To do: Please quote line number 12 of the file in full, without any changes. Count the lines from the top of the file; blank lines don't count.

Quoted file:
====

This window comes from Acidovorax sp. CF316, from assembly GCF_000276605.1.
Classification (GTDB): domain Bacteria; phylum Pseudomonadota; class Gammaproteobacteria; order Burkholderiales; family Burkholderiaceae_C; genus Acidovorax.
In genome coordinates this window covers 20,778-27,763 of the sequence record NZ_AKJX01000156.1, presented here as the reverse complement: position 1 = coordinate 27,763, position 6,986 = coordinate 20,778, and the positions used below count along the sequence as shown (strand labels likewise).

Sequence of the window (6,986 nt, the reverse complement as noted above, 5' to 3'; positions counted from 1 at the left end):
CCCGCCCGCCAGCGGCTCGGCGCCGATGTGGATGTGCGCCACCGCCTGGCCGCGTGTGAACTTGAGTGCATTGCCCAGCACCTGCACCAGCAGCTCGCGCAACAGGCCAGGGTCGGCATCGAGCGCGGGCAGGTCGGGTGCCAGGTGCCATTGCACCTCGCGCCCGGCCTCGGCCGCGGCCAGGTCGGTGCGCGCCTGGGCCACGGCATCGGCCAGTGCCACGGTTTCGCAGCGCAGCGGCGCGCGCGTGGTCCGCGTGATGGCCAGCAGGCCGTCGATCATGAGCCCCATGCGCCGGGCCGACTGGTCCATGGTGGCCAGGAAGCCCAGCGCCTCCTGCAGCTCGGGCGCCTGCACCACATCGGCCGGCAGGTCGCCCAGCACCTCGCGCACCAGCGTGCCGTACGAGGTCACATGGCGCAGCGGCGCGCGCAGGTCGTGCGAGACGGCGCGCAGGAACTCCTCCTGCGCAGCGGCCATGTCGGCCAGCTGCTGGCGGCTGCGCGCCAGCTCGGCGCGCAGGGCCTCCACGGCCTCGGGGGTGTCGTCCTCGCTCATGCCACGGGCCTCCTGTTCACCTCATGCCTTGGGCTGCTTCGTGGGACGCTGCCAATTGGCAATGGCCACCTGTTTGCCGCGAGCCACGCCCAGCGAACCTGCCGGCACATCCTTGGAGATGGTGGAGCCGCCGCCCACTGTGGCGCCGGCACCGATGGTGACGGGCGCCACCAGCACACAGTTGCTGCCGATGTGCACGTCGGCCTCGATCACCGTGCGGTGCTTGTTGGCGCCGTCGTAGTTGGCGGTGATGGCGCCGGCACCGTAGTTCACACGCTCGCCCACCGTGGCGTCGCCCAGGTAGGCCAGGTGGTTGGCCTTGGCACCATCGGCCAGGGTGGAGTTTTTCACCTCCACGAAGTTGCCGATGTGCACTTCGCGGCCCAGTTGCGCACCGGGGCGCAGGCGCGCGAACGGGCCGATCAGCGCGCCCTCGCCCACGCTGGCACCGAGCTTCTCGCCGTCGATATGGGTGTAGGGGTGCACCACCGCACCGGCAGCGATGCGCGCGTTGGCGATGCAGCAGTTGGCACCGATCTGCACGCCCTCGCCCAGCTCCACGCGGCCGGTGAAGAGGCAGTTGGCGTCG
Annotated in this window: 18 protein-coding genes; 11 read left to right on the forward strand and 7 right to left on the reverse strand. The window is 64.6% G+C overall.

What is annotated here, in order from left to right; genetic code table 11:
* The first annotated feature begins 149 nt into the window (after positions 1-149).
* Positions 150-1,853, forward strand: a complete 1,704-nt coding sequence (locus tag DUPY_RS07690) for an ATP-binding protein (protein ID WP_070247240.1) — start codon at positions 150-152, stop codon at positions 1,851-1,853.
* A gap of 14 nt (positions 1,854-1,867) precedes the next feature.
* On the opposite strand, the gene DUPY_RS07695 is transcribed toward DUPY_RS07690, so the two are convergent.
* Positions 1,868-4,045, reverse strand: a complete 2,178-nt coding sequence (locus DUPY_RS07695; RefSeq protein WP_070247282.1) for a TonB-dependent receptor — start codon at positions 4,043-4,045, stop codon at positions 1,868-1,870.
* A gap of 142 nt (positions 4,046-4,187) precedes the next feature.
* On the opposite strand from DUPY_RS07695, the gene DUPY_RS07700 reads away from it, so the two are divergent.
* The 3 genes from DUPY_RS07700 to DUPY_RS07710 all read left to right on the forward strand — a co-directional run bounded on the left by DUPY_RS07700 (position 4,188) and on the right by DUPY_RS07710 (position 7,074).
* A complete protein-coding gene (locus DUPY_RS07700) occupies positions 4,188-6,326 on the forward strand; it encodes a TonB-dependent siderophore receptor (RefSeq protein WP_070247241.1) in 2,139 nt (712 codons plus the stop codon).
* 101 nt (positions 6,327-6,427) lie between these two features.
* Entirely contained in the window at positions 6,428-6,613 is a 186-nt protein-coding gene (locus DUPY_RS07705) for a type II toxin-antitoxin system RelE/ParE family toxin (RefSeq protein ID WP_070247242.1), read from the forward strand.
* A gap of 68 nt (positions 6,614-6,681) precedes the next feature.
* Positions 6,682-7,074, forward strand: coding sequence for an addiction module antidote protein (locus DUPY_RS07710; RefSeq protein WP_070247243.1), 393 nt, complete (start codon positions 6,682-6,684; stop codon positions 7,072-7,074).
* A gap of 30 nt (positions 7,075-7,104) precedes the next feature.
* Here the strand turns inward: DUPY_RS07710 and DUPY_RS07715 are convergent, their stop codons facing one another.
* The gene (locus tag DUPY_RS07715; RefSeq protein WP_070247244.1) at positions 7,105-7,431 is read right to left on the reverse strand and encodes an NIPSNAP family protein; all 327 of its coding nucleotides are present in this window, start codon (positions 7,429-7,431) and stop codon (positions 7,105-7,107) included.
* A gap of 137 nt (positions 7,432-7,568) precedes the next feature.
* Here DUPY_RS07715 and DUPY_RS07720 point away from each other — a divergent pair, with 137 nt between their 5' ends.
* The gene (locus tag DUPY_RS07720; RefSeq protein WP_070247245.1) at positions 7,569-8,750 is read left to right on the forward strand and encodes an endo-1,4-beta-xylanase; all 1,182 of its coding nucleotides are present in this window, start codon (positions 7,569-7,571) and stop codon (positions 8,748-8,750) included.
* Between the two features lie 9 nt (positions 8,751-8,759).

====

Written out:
* Positions 1,868-4,045, reverse strand: a complete 2,178-nt coding sequence (locus DUPY_RS07695; RefSeq protein WP_070247282.1) for a TonB-dependent receptor — start codon at positions 4,043-4,045, stop codon at positions 1,868-1,870.